BEHIND THE LENS: Liepins captures Sanders rally

Nikolas Liepins, Contributor

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Passionate chants of “Not me. Us.” — a Bernie Sanders campaign slogan — burst from the sea of Sanders supporters in Williams Arena (The Barn) on the University of Minnesota’s East Bank campus. That was the world in which I worked on Nov. 3 for Bernie Sanders’ 2020 presidential campaign rally. Having gotten approved with press credentials just an hour before the event, I arrived in a nonpartisan capacity at the official Media entrance off University Avenue. Following a quick security check, I was escorted up the white staircase into the bowl of The Barn where I found my place in the Media Area (also known as Press Pit) alongside major news outlets, including FOX and ABC.

WALKING THE (BUFFER) WALK

I got settled in, thinking that I would spend the duration of the night in the Press Pit. How wrong was I. While I was setting my camera settings by capturing some great shots of The New Power Generation — Prince’s longtime band — who, with Brother Ali, opened the event, I noticed a huddle of photographers on the lowest platform of the Media Area. Seeing as I was the only photographer outside the seemingly important gathering, I went down to investigate. By joining the circle, I learned that I would be participating in the buffer walk, where photographers walk the area between the audience and the stage, ultimately ending up directly at the front of the stage in an area restricted to the media (the buffer). We were split into two groups based on media outlet. The first group — seemingly composed of mostly A-list outlets such as Getty Images — got to shoot from the buffer for all the introductory speakers (former Ohio State Senator Nina Turner, MN Attorney General Keith Ellison, and MN Representative Ilhan Omar) and 5-minutes of Bernie Sanders. We in the second group (which included local outlets such as MPR and the Pioneer Press), shot from the sidelines for the first speakers, then we got our 5-minutes of Sanders. While in the buffer and sidelines, we had to crouch so we didn’t block the audience from seeing, especially those who needed to see the sign language interpreter.

I got settled, thinking I would spend the duration of the night in the press pit. How wrong was I.”

BERNIE’S BIG ENTRANCE

Though the crowd was already excited to hear Sanders’ introductory speakers, the stadium echoed with deafening cheers of the crowd when his intro song, “Back in Black” by AC/DC,  boomed through the building. That moment, his entrance, was one of the most important times to get the shots I needed to get. For one, I needed the Sanders-Omar hug, a shot that I knew I wanted after missing the Trump-Pence handshake at the Trump rally a few weeks ago. When we were given our five minutes in the buffer, we had to get whatever shots we needed, then we were out. I felt like the photographers that I’ve seen on TV during major events, because, in that moment, I was one of them. In that time, I captured some close-ups of Sanders’ face that show the texture of his skin and the emotion behind his words. Though time seemed to stop as we were capturing moments from the buffer, we eventually received the thirty-second warning. After that, it was back to the Press Pit where I got some great establishing shots that show Sanders surrounded by his supporters.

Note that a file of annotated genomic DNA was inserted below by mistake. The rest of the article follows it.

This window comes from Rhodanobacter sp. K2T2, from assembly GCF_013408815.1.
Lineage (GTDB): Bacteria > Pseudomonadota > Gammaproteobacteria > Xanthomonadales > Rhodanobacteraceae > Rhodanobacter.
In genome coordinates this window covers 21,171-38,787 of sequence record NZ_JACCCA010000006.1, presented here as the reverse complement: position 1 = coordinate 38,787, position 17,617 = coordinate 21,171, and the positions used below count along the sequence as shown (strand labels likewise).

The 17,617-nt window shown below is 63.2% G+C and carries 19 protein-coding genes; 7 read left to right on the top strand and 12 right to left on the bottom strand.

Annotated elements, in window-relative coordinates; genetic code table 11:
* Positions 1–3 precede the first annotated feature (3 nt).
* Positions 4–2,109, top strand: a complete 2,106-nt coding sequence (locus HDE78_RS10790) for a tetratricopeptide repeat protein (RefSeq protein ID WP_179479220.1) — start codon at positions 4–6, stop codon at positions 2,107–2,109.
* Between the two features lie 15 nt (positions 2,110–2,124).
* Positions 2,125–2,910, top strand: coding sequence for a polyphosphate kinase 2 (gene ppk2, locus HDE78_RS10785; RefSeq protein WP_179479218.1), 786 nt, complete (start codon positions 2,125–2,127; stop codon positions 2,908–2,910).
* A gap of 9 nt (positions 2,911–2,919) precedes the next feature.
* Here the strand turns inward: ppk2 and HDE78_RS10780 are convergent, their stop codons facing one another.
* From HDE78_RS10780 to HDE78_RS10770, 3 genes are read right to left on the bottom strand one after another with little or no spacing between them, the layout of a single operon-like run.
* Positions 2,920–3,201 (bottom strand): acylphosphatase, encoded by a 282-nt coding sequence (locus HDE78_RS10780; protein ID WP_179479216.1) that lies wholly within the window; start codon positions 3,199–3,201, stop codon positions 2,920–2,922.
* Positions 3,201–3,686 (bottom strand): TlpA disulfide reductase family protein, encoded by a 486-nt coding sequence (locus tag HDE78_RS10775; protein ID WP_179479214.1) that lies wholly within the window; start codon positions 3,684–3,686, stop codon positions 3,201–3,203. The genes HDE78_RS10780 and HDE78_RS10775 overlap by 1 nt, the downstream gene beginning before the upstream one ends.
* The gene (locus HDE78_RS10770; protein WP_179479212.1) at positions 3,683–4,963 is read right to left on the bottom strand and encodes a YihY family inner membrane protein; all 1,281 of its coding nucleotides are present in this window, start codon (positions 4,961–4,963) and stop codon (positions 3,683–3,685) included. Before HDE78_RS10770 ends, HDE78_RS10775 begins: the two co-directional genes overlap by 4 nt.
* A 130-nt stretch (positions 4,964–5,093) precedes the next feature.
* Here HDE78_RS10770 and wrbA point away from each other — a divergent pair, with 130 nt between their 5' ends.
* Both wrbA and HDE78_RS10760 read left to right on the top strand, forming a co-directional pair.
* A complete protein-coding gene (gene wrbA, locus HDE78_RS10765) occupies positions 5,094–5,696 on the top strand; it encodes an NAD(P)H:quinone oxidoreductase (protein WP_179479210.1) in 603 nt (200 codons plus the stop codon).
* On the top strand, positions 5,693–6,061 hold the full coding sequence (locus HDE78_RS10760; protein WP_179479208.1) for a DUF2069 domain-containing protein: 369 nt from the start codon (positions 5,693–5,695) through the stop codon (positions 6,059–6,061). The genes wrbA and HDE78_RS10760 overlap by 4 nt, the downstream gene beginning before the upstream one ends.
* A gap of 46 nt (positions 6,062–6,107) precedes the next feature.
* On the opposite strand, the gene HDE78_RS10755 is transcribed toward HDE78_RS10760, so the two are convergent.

PHOTOGRAPHING THE ROPE LINE

Then, a media handler (a campaign staffer assigned to facilitating the Press) asked if I’d like to do the rope line, which she explained was when we photographed Senator Sanders and Representative Omar from on stage as they walked through the buffer shaking hands below us. With an enthusiastic yet professional “yes,” I joined the group as we followed the same crouching path as before. Then, as soon as Sanders left the stage to begin shaking hands, we gently pushed through each other to the stage in order to get the prime positions for our shots. Shooting down from the stage over Sanders and Omar was a phenomenal experience where I got some shots that show the amazing excitement between the Congresspeople and their supporters. After that exhilarating moment of being on stage with photographers from major outlets, I returned to the Press Pit, gathered my belongings, and headed home to edit the 750+ photos that I took throughout the evening.

THE FINAL PRODUCT

As media outlets release photos from the event, I notice that my photos are of the same caliber and similar vantage point as those which are making the front page of newspapers across the country — it’s amazing. At the time, I didn’t realize just who I was photographing alongside, but now that I’m seeing photos released, I’m putting faces and photos together and find myself in awe of the people who I was working around. All bragging rights aside, however, this event provided amazing experience operating in the professional photojournalistic world, with all rights and privileges thereof, and I’m proud to be able to provide a behind the scenes look.

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